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Crop Protection: Growth will ease after a strong year

by Jean-François Tremblay
January 13, 2014 | A version of this story appeared in Volume 92, Issue 2


Markets don’t outperform forever. In 2013, the value of the global agrochemicals market expanded nearly 8.9% to $55.8 billion, according to the Scottish consulting firm Cropnosis. But 2014 will be less outstanding, with growth of only 4.4%.

“It’s partly because of crop prices that are generally lower,” says Leon van Mullekom, Southeast Asia business leader for crop protection at BASF. “The farmers have to consider their return on investment.”

Cropnosis’s forecast assumes that no nasty weather pattern develops in the coming months. Pacific Ocean temperatures have so far been stable, says Gautam Sirur, the firm’s principal consultant, which indicates that no El Niño or La Niña system is developing. During El Niño or La Niña years, devastating floods or droughts can harm harvests.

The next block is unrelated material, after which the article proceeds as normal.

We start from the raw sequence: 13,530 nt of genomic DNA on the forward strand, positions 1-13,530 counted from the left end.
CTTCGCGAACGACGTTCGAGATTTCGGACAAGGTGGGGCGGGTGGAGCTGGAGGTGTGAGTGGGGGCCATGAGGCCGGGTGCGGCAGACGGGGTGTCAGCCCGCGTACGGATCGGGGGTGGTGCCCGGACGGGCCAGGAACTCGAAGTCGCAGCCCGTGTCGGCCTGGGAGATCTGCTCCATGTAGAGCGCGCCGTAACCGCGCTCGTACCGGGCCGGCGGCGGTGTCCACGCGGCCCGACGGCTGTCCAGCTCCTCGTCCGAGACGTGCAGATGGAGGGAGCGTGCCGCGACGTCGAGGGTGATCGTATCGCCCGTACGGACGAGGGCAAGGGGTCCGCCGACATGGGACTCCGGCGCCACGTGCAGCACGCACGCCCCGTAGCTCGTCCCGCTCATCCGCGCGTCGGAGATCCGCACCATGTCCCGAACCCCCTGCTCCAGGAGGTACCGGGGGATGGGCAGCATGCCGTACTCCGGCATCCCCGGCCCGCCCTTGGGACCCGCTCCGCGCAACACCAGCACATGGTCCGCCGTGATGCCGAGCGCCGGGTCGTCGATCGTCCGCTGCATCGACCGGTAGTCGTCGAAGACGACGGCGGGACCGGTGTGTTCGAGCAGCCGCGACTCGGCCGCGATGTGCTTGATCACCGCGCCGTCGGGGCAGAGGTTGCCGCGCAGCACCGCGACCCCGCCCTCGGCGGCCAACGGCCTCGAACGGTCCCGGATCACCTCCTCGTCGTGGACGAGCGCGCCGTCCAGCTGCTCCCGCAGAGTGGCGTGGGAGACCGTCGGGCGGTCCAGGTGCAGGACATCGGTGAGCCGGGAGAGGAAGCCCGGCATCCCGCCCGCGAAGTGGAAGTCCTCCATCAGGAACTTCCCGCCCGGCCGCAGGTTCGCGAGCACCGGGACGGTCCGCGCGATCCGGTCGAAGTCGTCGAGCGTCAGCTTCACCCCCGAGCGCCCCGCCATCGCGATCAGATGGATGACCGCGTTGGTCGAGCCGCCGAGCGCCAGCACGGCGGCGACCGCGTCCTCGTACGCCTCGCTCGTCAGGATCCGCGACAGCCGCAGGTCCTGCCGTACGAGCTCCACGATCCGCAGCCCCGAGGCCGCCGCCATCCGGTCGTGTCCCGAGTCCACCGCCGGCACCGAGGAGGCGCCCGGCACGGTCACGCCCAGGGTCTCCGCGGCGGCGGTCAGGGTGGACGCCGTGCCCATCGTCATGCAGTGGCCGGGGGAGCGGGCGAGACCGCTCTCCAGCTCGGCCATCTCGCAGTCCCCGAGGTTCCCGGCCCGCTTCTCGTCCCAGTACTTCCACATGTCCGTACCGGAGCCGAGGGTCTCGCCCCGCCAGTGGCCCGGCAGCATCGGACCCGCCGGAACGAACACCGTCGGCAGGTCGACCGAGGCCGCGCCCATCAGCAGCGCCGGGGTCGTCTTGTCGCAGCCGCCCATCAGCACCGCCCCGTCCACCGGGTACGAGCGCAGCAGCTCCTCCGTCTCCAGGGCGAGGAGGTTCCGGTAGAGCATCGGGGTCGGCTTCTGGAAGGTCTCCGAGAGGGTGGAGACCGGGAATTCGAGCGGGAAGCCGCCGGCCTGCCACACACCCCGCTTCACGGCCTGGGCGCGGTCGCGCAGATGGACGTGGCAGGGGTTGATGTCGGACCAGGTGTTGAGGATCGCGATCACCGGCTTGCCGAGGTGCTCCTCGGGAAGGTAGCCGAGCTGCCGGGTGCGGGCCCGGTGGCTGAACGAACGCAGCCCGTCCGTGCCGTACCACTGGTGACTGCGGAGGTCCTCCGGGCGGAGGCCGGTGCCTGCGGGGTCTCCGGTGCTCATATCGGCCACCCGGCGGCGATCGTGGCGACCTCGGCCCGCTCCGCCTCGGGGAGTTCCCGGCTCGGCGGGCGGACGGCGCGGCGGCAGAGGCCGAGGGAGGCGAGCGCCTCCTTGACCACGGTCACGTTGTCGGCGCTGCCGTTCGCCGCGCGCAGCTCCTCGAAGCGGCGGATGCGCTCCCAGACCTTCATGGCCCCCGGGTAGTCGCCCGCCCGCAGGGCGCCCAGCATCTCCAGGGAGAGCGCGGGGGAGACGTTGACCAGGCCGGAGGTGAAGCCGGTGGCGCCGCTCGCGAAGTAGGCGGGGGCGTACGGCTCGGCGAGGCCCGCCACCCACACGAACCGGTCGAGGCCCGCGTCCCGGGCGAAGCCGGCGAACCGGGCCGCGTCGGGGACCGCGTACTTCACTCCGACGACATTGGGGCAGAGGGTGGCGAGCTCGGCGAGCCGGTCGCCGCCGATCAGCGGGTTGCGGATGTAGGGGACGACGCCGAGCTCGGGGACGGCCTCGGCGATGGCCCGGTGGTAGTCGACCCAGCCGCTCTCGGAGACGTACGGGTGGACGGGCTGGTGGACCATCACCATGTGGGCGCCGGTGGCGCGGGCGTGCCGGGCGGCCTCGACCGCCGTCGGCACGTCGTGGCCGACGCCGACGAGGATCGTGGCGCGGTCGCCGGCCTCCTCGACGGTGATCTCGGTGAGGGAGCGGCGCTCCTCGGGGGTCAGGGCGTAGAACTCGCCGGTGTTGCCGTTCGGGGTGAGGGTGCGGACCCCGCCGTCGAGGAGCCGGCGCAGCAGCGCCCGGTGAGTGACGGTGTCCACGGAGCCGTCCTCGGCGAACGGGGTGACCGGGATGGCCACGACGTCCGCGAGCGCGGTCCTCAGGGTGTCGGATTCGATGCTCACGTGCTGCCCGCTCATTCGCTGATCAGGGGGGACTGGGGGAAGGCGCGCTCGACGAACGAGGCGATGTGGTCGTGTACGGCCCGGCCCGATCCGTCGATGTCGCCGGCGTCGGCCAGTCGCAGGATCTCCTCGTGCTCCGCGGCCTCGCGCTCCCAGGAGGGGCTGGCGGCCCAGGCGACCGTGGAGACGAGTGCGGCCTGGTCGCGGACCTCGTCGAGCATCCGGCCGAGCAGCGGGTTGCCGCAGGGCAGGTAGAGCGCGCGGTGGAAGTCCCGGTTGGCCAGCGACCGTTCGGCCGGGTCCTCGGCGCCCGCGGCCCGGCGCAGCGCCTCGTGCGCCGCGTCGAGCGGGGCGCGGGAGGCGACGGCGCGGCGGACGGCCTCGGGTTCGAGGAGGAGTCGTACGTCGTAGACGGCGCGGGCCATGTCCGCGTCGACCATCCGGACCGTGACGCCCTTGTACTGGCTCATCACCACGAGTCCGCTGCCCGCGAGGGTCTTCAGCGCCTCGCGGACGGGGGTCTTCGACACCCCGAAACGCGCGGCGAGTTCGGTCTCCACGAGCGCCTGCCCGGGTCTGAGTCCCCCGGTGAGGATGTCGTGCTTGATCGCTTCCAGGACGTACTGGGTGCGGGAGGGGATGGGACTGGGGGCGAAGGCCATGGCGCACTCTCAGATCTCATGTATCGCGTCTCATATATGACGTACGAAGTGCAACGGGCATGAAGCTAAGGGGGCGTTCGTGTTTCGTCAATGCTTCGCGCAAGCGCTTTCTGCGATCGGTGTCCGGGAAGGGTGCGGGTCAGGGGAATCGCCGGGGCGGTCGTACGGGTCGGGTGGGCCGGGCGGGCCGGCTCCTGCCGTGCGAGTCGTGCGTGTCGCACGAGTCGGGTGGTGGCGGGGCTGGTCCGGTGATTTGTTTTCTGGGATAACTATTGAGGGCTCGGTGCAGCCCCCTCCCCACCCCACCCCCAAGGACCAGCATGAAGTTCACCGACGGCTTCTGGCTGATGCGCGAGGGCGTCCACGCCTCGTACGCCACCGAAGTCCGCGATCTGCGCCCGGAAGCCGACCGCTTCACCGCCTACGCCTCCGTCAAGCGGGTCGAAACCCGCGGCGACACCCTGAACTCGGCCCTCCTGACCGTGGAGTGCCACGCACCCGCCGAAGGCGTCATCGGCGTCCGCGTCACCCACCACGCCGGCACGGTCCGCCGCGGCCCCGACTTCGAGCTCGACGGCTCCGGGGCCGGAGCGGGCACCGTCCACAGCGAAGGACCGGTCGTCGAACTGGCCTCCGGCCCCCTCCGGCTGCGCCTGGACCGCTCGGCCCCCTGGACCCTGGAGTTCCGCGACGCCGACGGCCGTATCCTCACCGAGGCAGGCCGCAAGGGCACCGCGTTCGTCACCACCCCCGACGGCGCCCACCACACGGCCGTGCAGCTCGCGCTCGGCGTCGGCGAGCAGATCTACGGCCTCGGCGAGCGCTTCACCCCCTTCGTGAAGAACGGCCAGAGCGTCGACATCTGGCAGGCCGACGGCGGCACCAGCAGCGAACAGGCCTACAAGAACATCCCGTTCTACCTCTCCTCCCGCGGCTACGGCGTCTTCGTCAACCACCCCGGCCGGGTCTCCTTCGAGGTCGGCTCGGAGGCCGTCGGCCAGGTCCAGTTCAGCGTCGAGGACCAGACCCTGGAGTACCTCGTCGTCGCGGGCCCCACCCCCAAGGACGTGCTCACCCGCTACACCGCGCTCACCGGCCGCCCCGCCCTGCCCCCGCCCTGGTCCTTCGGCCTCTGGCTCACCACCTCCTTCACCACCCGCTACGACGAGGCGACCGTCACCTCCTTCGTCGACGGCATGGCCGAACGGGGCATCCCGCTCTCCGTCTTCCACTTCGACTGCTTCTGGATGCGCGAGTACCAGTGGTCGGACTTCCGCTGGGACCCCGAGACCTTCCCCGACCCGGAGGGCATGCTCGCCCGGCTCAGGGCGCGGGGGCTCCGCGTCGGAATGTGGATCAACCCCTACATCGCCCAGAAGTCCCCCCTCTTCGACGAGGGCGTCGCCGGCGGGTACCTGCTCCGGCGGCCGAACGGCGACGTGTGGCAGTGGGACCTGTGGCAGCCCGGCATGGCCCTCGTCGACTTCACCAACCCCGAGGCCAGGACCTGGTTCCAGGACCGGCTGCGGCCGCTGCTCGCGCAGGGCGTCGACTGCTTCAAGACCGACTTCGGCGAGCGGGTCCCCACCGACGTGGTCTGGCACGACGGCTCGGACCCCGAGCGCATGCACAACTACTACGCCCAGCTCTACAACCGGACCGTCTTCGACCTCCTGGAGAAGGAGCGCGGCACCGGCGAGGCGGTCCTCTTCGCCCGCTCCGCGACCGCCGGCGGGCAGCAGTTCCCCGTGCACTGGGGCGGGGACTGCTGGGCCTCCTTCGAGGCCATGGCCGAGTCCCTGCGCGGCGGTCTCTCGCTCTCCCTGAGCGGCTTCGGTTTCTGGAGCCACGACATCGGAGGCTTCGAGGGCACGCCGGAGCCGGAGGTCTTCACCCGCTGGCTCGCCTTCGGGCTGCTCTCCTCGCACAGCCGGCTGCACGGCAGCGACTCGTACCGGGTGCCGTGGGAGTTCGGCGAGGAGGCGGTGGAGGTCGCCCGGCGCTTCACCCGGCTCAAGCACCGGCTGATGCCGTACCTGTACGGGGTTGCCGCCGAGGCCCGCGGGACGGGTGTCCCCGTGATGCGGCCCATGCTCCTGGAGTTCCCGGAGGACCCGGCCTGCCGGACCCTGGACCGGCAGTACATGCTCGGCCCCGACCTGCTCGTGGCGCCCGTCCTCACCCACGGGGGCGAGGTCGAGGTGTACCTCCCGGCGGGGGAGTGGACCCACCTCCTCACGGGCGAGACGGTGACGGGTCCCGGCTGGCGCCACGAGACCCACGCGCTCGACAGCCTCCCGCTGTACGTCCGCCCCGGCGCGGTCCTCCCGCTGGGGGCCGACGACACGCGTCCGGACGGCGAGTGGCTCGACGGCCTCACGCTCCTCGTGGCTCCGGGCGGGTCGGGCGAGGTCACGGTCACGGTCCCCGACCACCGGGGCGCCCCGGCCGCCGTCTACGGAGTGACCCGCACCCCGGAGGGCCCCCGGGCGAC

Growth rates vary widely among the different segments of the crop protection industry. In 2013, seed treatments were the highest performers, with growth of more than 13%, and they will continue to outperform this year, Sirur expects. “Farmers are buying high-value seeds that increase yields or produce special breeds,” he says.

Growth in herbicide demand will slip from its double-digit rate but still outperform the crop protection market as a whole this year, Sirur expects. One reason for the relative strength of herbicides is that farmers are being forced to use more expensive products as weeds become resistant to glyphosate, a weed killer made popular by Monsanto as Roundup.

Over the medium term, developing countries will generate much of the growth in crop protection, BASF’s van Mullekom expects. In Southeast Asia, for instance, Laos, Cambodia, and Myanmar are important and completely new markets, he notes.

Across the developing world, one trend underpinning crop chemical growth is the rise of agriculture as a professional occupation. “As older farmers retire, their children do not take over the farm,” van Mullekom says. “So small family farms get merged, and this gives rise to professionalization.”

In recent years, the world’s major agricultural chemical firms have boosted their sales and distribution infrastructure in the developing world to tap the potential there as farmers become more technology savvy. Although 2014 will likely be a slow one for the crop protection industry, it might just be a period of rest before a rebound.



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